I get it. You are excited to have just begun your journey for a better life in Canada. You are possibly euphoric. It takes a while to get settled and perhaps you come in the winter months. This may mean that most of what you have in your closet isn’t going to be a good fit and you must buy winter clothing and stuffs. However, you may like the serenity and food. If you have a sweet tooth, you are in the right place. Soon though, bills start to rack up and you must find yourself a job. Now is where you must be careful, cautious even. Yes, there are tons of job opportunities but beware of the sketchy ones. These are jobs that seem too good to be true because if it sounds too good to be true, it probably isn’t. I will be using this article to share some tips on what you need to know when looking for job in Canada as a new immigrant.
As you begin to apply for jobs on job websites, you will probably get a few call backs. Some calls, and sometimes emails, come out of the blue. As you will find out, you can’t quite remember applying to most of these jobs. This is where you must be careful and always exercise due diligence. Applying for jobs means some of your information is already out there. There are good paying jobs if you look hard enough and there are ones which will take more out of you than they give in return. So, because you are new and unfamiliar, you are an easy target as I have since found out. From my experience, here are some signs that will help you identify if the job offer is a scam.
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The most common sign that a job scam is when you are asked to pay a certain amount to get a job. Employees do not pay the employer. It is the employer that pays the employee. The same applies to working with a recruiter.
No Experience Required
Another obvious red flag. If the job description is vague and you do not need any skills or experience to obtain it, this is usually the first sign of a scam. Remember that even a basic job requires some kind of experience or skills.
Suspicious, random emails
E-mails that are job scams do not include any contact information for the organization in question or are sent from a personal account. Always do due diligence and search for the company information online or LinkedIn. If you can’t find useful information about the company online, just delete the email.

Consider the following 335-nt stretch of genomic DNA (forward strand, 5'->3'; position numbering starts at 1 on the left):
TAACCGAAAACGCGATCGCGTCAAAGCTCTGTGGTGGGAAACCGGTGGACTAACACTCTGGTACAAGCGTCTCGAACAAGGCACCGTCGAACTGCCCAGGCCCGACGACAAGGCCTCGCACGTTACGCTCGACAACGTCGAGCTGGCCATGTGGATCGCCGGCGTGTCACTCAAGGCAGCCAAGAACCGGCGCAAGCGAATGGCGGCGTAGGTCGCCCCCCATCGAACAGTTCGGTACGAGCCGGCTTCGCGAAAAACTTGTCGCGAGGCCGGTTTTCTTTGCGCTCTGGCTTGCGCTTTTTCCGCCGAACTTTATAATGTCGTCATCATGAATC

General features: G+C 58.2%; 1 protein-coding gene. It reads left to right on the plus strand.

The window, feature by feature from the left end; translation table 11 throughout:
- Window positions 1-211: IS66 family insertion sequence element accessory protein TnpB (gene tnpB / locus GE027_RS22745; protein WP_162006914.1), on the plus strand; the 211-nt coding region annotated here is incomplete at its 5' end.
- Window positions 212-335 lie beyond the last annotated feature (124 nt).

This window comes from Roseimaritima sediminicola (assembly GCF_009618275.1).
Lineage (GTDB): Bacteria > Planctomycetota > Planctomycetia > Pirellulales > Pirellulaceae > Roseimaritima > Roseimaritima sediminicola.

You are at loss as to when you sent out the application
If you find yourself in this situation, this should set a red flag. This is typically a classic sign of job scams. People who contact you will usually say that they found your resume online. In some cases, they can seduce you by offering you a job right away. In such cases, it is best to check the company’s history to see if it really exists. Even if you find information about the company online, still ask your friends to see if they know anything about the company. You can’t be too careful.
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Job offers with grammatical errors, spelling errors and incorrect punctuation should raise a red flag. You definitely don’t want to fall victim to fraudulent and scam job offers.
Incredible pay with less effort
Generally, these are work at home scams, where you get paid well but work a few hours a day. Legitimate work at home would require you to have some experience and skills. In addition, organizations that offer real work from home will have a suitable website with their contact information. Please note that some of the scams are from companies that mirror legitimate companies. So, you need to ensure that you do your due diligence.
You must provide confidential information
If your personal information, (such as SIN, driver’s license number, bank details or address) are requested in a job offer, it is more likely to be a fraud. No serious organization will ask for your personal data in the job offer itself.
Lastly, there are companies that disguise exactly what they do, when you do find out that they in fact exist. Moreover, many of their ‘recruiters’ or ‘associates’ try to ‘get you in’ with a promise of financial freedom. You must be cautious at this point. Many companies and corporations in Canada employ many tactics to try and make more money and that includes you doing a lot of dirty work. They prey on the vulnerable and the JJCs who totally believe in them. Some of the tactics, which some might argue is perfectly legitimate, is multi-level-marketing (MLM). Back home, we usually associate MLM with companies that are into supplements, skin care, and perfume products but in Canada and America, telecoms and even insurance companies, in clandestine, employ this method of ‘wealth creation’
One thing you need to know is that these wealth they claim to create has set many of their ‘associates’ back and possibly even break families. Some people have even burnt bridges because they are under pressure to ‘bring at least two people in.’ Most people will not tell you this initially until after you must have been so neck deep in the program and you are asked to pay certain fees to become a member which otherwise you may not been willing to pay.
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So, as you continue your job search, take note of these and only accept job offers from legitimate companies. If you have any experience similar to any I mentioned above, I would like to hear from you. Kindly use the comment section of this article to share your experience.
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